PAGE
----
“The World Cup is one of the most heavily attended events in the world, and there are record numbers of attendees projected for this year,” said Shane Maack, senior executive chef for Spicetec Flavors & Seasonings, Omaha. “So it’s safe to assume that more consumers will be exposed to the flavors of Brazilian cuisine for this very reason. I suspect we will be seeing more Brazilian menu items for at least the next year or two. Traditional Brazilian cuisine comes from a blend of culinary backgrounds: European, Asian and Amazonian.”
He said fruits, including guava and cassava, that are indigenous to Brazil may bring an exotic twist to such sweet applications as baked foods, smoothies and ice cream.
“Spices, marinades and rubs also make Brazilian cuisine stand out as unique,” Mr. Maack said. “Tempero habiano (coriander, parsley, cumin and various peppers) might just be the next hot spice blend popping up on menus.”
Tuscany and the Himalayas are other geographic areas of interest for ingredient sources.
Recent new product launches have included Tuscan boule from Pepperidge Farm, reduced-fat Tuscan spice potato chips from Mikesell’s, and a Tuscan chicken pesto bagel thin sandwich from Einstein Bros.
SaltWorks, Woodinville, Wash., now offers Himalayan pink salt that is sourced only from the Himalayan mountain range in northern Pakistan. The company sources the salt from a family-owned supplier that is registered with the Food and Drug Administration.
The Hain Celestial Group, Inc. also has become involved in a Himalayan ingredient. The company recently acquired Tilda Ltd., a 100% branded Basmati and specialty rice products company based in Essex, the United Kingdom. Basmati rice only may be grown in the Himalayan foothills and is known for its aroma and nutty taste.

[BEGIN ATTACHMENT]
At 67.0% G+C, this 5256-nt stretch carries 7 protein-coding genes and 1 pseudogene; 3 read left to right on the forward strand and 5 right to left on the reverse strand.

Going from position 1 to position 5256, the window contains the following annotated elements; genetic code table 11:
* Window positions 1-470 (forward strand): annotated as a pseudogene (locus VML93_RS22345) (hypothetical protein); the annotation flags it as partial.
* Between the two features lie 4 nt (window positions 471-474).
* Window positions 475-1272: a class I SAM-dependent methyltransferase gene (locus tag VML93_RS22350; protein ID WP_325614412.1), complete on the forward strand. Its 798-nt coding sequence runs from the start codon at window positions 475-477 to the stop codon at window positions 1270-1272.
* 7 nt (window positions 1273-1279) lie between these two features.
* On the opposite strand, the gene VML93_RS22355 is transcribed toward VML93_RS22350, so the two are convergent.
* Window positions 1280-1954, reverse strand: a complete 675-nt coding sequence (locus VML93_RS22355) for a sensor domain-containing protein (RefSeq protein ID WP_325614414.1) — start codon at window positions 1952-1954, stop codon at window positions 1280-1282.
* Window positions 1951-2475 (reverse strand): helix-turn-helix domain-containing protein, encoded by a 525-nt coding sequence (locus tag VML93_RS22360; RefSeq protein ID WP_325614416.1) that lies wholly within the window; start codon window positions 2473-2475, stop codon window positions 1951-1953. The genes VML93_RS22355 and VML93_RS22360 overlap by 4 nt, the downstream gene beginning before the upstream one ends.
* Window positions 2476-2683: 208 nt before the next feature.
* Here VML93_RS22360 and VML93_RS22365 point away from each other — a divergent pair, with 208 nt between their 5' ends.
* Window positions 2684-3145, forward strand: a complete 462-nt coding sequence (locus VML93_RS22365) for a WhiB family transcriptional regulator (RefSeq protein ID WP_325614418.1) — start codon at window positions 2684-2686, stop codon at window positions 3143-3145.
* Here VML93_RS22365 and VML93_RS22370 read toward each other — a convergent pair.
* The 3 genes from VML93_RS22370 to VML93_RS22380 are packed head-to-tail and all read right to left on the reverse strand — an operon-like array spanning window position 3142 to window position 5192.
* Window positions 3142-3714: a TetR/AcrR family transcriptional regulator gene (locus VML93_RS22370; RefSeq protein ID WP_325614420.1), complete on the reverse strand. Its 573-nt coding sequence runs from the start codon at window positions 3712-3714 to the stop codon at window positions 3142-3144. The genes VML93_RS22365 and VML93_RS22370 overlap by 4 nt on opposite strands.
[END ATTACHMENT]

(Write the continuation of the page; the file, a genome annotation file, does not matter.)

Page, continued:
The use of common cheese names in peril
The European Union seeks to prohibit American dairy processors from using dozens of common cheese names, including asiago, feta, Parmesan and muenster, according to a letter signed by more than 50 U.S. senators. The European Union claims the names are “geographical indicators” and may be displayed appropriately only on products made in certain areas of Europe.
“Can you imagine going into a grocery store, and cheddar and provolone are called something else?” said Senator Pat Toomey of Pennsylvania. “Generations of dairy farmers and producers have worked hard to cultivate a product and brand that resonates with consumers. Efforts by the E.U. to establish trade guidelines that would restrict branding are ridiculous and threaten Pennsylvania jobs.”
Senator Toomey and Senator Charles E. Schumer of New York composed the letter, which urges the U.S. Department of Agriculture and the U.S. Trade Representative to fight the E.U. efforts, which relate to the Trans-Atlantic Trade and Investment Partnership (TTIP). The National Milk Producers Federation, the International Dairy Foods Association, the U.S. Dairy Export Council, the American Farm Bureau Federation, Kraft Foods Group, Inc. and Leprino Foods all support the letter’s intention.
“Protecting the ability of U.S. cheese makers to use common cheese names is a top priority for I.D.F.A.,” said Connie Tipton, president and chief executive officer of the International Dairy Foods Association. “TTIP is an opportunity to lift trade barriers, not impose new ones.”